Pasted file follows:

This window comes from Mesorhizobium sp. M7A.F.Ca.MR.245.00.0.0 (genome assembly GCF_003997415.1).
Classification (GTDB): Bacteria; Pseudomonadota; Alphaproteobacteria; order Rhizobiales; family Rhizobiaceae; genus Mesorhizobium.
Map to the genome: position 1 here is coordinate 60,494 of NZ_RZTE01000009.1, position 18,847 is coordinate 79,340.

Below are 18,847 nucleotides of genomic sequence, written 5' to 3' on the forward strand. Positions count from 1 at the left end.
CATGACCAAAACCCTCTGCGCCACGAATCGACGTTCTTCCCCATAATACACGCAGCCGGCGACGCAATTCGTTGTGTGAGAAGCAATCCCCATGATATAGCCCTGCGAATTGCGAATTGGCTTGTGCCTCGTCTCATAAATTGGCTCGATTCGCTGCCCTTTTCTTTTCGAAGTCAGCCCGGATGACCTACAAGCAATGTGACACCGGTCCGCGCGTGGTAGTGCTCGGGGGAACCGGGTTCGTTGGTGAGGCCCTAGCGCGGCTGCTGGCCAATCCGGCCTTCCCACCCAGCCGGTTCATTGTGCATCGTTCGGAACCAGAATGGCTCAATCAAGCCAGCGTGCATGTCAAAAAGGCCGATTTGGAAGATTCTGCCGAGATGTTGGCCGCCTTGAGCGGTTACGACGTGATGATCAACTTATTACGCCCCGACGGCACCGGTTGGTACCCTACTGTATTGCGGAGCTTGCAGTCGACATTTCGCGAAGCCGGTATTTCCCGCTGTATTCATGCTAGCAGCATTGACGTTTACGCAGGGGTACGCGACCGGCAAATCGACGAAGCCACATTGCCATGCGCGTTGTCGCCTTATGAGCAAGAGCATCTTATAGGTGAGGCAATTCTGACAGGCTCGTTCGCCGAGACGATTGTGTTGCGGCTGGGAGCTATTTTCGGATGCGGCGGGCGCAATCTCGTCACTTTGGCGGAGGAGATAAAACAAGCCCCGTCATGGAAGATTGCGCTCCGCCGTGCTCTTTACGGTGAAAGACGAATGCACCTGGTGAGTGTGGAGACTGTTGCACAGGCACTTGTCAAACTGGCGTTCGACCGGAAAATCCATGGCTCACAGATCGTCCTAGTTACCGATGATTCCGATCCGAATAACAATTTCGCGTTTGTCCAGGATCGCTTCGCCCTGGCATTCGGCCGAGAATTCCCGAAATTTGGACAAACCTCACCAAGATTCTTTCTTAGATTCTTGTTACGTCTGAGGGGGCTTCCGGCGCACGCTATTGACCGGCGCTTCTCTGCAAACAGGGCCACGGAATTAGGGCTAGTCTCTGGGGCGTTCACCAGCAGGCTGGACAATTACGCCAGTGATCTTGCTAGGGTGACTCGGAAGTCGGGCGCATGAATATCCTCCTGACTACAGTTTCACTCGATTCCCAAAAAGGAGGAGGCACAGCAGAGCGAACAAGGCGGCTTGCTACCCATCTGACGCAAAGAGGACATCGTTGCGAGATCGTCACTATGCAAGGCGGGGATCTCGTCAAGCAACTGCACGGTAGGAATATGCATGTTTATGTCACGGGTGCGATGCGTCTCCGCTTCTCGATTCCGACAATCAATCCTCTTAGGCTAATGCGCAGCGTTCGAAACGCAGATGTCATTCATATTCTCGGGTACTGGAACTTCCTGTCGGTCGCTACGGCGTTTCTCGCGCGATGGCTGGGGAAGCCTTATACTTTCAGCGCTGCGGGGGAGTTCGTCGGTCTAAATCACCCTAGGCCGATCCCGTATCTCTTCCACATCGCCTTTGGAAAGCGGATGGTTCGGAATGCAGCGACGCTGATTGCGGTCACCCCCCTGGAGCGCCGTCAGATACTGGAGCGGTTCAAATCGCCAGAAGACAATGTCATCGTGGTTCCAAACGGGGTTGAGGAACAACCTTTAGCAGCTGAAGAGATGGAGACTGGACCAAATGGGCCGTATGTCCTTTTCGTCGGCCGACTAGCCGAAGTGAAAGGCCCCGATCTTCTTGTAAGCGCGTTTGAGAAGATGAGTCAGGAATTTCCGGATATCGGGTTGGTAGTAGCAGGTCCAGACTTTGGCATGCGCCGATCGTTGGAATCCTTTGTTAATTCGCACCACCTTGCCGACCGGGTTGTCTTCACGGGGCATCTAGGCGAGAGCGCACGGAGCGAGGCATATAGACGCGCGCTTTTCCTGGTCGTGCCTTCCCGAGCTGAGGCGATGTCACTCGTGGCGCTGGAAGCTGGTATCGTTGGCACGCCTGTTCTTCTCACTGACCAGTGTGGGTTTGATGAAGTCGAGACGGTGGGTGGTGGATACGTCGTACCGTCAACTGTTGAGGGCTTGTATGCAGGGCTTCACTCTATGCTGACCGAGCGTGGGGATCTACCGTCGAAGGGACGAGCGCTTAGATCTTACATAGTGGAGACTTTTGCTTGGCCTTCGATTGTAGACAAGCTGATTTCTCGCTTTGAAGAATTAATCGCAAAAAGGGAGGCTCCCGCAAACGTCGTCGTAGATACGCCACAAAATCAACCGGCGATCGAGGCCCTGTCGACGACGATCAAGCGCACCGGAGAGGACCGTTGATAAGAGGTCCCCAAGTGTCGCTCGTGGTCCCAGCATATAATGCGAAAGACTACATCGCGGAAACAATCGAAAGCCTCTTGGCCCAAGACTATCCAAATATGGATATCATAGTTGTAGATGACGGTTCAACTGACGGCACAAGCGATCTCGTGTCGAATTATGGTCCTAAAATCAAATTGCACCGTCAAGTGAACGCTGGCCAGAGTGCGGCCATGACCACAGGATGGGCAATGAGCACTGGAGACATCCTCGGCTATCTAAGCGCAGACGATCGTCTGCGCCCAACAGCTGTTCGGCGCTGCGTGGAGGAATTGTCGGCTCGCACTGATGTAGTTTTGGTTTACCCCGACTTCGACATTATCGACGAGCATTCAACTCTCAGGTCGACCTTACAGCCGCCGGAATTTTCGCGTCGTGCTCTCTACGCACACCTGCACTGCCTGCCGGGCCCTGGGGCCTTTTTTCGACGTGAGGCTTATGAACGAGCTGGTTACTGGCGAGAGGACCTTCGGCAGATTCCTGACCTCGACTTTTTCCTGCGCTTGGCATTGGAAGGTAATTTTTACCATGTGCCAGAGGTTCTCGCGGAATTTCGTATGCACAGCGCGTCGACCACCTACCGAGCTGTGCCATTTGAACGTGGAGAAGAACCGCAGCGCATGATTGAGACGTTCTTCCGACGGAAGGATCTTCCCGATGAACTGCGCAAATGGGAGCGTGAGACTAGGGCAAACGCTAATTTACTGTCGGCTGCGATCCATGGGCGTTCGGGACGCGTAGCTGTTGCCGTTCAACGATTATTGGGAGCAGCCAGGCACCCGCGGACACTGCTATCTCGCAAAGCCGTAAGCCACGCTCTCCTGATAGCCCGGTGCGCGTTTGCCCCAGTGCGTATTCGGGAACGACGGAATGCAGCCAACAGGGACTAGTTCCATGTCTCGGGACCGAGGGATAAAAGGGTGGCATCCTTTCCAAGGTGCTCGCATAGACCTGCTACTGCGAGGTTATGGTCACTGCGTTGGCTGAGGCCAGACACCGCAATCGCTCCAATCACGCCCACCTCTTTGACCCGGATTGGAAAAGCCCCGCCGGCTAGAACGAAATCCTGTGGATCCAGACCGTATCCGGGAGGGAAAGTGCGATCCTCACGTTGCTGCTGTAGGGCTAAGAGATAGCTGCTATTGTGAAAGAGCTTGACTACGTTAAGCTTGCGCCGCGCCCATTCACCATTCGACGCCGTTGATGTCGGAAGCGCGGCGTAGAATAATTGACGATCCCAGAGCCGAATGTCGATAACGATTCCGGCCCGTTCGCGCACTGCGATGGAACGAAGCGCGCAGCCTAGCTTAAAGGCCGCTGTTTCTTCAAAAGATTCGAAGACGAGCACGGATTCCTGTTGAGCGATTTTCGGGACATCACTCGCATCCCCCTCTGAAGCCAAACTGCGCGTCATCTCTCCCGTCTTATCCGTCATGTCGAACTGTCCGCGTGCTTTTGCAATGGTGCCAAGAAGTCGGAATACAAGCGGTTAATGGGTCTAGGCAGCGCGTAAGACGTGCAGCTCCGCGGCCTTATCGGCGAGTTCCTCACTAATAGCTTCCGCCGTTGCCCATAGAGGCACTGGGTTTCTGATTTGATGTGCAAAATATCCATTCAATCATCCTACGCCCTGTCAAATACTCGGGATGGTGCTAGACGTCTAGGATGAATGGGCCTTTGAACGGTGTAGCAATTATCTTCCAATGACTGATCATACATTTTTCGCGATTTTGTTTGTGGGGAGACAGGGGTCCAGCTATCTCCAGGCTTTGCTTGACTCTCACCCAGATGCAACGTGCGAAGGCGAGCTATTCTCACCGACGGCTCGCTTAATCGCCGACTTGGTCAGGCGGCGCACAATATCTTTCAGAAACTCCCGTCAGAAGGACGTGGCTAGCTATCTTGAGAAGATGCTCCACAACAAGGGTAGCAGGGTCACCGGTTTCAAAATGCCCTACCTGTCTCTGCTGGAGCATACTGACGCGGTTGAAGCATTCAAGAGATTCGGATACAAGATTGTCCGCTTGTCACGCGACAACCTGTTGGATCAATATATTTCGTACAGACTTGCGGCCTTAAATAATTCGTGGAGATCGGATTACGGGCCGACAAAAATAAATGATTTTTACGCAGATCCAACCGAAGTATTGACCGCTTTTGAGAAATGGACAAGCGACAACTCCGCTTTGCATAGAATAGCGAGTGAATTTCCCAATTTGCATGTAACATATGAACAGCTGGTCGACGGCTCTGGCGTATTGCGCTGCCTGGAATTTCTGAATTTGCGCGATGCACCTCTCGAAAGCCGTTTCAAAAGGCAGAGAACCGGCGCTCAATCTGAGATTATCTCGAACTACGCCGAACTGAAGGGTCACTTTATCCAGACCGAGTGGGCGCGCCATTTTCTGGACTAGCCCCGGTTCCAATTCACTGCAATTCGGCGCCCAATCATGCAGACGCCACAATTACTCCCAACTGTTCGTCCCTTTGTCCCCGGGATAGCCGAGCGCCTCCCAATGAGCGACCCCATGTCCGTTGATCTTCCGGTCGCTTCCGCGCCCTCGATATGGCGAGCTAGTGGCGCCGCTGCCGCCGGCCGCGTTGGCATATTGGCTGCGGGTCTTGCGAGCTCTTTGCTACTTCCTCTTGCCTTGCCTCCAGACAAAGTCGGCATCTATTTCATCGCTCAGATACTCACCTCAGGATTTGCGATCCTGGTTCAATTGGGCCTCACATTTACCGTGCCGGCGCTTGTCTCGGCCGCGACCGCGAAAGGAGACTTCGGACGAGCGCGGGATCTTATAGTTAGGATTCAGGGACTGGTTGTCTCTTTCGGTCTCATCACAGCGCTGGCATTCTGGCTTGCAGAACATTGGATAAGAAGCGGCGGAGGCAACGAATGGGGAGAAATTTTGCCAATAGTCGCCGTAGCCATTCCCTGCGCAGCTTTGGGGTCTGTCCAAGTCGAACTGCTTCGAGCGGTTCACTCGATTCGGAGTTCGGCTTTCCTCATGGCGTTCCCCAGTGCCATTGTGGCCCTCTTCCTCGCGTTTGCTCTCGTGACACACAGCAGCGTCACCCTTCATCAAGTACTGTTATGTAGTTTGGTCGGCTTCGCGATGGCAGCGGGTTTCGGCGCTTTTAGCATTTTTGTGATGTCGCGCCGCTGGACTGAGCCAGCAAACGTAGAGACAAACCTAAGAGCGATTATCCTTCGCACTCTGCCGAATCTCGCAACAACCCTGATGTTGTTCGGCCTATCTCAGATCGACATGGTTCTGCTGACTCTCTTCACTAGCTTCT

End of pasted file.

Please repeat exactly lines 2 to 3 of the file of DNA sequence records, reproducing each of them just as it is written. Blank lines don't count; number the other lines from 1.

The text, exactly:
Classification (GTDB): Bacteria; Pseudomonadota; Alphaproteobacteria; order Rhizobiales; family Rhizobiaceae; genus Mesorhizobium.
Map to the genome: position 1 here is coordinate 60,494 of NZ_RZTE01000009.1, position 18,847 is coordinate 79,340.